In fact, the second sentence does not make sense. It's grammatically fine, but semantically, it's nonsense.
The phrase "having talked to her" is set in the past. You can remember something from the past, or you can fail to remember it.
But something in the past either did or did not happen; you can't avoid that fact in the present.
The sentence you gave as an answer, "Are my only options to either do X or do Y?" is correct based on the example given. However, it is more natural to put "to do" together (also following the "rule" of not splitting infinitives, which might be argued as artificial). Also, "do" is repeated, and is either unneeded or ...
I would say that this is bad practice in a caption.
The comma isn't strong enough to separate those clauses, but a period doesn't work because the second clause is not a complete sentence.
I would favour:
Okay, I am gonna look around - take a few statements.
Okay, I am gonna look around...take a few statements.
It would not be idiomatic in US English. For one thing, “stationeries” does not refer to a place where things of a certain type are sold, but rather to papers of various kinds. Moreover, the plural of “stationery” is seldom used.
Technically, however, your example does not violate any rule of grammar.
"my such thinking is that" is not grammatically accurate. One wording that utilizes many of the same words, and I believe captures your meaning in a manner that is understandable, is "my thinking is such that..." Another alternative would be to simply remove the "such" from the phrase. Either way, you would be utilizing the same ...
"the meaning is that of a noun" means that the type or kin=d of meaning conveyed in this situation is the kind normally provided by a noun, notmthe kind provided by a verb. Tis construction is common in academic writing.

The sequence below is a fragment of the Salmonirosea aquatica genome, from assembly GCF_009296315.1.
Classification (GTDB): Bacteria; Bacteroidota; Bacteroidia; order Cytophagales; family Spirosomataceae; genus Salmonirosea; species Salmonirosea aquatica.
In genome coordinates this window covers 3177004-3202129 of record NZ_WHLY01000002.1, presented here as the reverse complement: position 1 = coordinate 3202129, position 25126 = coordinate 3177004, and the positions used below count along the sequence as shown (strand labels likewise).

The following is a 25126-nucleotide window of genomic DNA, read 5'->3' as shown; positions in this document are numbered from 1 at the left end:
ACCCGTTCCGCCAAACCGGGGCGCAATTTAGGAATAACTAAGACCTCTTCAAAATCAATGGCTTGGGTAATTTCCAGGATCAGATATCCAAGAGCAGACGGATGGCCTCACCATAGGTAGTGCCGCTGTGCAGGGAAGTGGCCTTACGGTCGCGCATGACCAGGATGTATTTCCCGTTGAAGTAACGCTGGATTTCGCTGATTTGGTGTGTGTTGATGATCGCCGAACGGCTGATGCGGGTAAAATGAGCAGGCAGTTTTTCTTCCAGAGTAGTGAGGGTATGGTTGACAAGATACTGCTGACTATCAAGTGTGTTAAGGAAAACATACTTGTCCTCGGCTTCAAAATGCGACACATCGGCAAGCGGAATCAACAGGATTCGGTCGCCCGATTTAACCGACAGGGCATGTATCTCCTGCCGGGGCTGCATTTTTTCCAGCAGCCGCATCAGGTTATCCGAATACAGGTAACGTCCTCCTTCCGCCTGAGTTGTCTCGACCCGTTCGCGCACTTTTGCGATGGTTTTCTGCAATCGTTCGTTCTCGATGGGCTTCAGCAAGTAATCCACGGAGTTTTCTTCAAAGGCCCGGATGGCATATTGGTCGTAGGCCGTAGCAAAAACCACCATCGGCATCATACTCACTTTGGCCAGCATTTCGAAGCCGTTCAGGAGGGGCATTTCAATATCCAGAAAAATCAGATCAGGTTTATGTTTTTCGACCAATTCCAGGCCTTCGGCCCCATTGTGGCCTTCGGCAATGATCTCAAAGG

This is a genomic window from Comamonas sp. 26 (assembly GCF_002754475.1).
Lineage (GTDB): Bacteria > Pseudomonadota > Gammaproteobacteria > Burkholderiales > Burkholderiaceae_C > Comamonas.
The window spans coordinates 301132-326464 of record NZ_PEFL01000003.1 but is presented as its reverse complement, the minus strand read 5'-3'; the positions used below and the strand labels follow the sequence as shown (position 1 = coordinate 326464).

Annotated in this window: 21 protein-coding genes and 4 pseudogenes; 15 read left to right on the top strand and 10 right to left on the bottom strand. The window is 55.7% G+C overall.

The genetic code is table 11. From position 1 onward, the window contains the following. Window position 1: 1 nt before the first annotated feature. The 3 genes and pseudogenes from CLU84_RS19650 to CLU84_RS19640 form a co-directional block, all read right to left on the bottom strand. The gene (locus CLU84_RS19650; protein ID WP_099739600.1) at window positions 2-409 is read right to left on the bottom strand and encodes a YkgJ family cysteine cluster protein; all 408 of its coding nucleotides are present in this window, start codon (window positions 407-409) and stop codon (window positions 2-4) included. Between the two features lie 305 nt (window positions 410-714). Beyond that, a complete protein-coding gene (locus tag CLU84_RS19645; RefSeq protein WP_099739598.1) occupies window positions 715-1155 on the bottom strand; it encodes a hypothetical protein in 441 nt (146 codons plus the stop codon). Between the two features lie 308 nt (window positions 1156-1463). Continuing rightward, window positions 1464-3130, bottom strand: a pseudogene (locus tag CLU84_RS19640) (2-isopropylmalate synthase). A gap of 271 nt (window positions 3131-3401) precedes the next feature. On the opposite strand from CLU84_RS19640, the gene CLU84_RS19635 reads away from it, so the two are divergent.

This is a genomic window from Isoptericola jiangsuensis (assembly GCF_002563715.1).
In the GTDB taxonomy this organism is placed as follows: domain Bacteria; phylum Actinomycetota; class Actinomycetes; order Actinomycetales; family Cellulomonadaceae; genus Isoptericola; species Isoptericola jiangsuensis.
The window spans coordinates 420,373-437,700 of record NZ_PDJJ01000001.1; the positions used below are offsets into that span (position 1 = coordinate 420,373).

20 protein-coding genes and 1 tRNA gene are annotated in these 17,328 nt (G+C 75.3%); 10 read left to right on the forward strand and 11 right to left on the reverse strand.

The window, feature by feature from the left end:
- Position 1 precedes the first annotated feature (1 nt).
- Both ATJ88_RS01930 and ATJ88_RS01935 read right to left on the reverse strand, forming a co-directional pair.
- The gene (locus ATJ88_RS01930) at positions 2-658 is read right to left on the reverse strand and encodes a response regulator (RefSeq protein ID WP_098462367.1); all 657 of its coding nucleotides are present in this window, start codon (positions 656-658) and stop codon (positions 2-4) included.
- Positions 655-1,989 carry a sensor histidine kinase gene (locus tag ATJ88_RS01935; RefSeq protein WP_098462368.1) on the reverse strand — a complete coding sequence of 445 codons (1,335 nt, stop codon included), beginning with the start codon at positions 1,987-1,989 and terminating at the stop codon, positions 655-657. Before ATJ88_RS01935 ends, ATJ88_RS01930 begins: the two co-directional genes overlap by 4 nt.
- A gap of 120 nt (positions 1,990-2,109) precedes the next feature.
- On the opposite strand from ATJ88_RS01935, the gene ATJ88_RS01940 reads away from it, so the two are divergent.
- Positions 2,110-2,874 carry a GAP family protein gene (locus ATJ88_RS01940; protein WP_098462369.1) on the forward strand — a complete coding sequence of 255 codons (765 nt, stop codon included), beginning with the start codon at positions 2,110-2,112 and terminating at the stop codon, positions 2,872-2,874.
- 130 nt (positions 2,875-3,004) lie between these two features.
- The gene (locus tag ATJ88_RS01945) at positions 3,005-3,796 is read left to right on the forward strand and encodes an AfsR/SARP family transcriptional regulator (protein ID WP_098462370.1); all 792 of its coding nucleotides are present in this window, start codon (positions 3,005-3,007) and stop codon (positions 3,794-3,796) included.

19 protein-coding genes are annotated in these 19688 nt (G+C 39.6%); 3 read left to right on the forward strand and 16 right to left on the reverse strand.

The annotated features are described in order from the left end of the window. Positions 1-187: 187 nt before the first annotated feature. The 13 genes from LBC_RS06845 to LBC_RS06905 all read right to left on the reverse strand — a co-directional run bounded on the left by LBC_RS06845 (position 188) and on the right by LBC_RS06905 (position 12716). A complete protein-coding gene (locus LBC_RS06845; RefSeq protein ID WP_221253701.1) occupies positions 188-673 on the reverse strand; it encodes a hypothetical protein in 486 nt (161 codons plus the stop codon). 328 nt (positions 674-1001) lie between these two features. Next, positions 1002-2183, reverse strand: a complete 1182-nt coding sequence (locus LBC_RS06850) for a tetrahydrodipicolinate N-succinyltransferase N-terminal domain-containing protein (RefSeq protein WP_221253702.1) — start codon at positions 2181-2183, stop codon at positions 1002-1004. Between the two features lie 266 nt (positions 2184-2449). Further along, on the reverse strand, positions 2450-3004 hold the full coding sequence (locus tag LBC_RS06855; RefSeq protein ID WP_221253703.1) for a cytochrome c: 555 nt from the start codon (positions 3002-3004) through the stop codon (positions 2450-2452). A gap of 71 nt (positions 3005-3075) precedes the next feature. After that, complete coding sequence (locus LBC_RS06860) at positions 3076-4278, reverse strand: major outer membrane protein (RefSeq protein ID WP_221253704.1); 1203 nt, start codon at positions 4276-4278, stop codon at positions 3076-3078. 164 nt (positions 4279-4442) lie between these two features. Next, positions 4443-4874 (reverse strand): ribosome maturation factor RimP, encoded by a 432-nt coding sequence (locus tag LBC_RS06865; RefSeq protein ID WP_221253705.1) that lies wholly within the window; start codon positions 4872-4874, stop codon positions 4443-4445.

Both of these are corrrect, and in practice there is no significant difference in meaning for a US Native speaker between "Did you know that you could X" and "Did you know that you can X".
As @TypeIA points out "on Twitter" is more common than "on our* Twitter". But I would not call either incorrect. An alternative ...
Both sound natural, but feel different.
If the police showed-up, and demanded to know why there was broken glass on the ground, you might answer like the first sentence. It's very factual-sounding; clear about the agent, beginning/end, sequence of events.
The second one is more a telling of a story. It starts to suggest a larger context; perhaps some other ...
The first one is fine.
The problem with the second one is that the first phrase modifies the it after the comma, but you really need it to modify he. "It was about to take a gulp from it(self)" is what it strictly means. If you said something like this instead, it would be okay:
About to take a gulp from it, he dropped it and watched as it ...
The first option sounds far more natural.
The construction used in the second option is used when the first part of the sentence is the cause of the second part.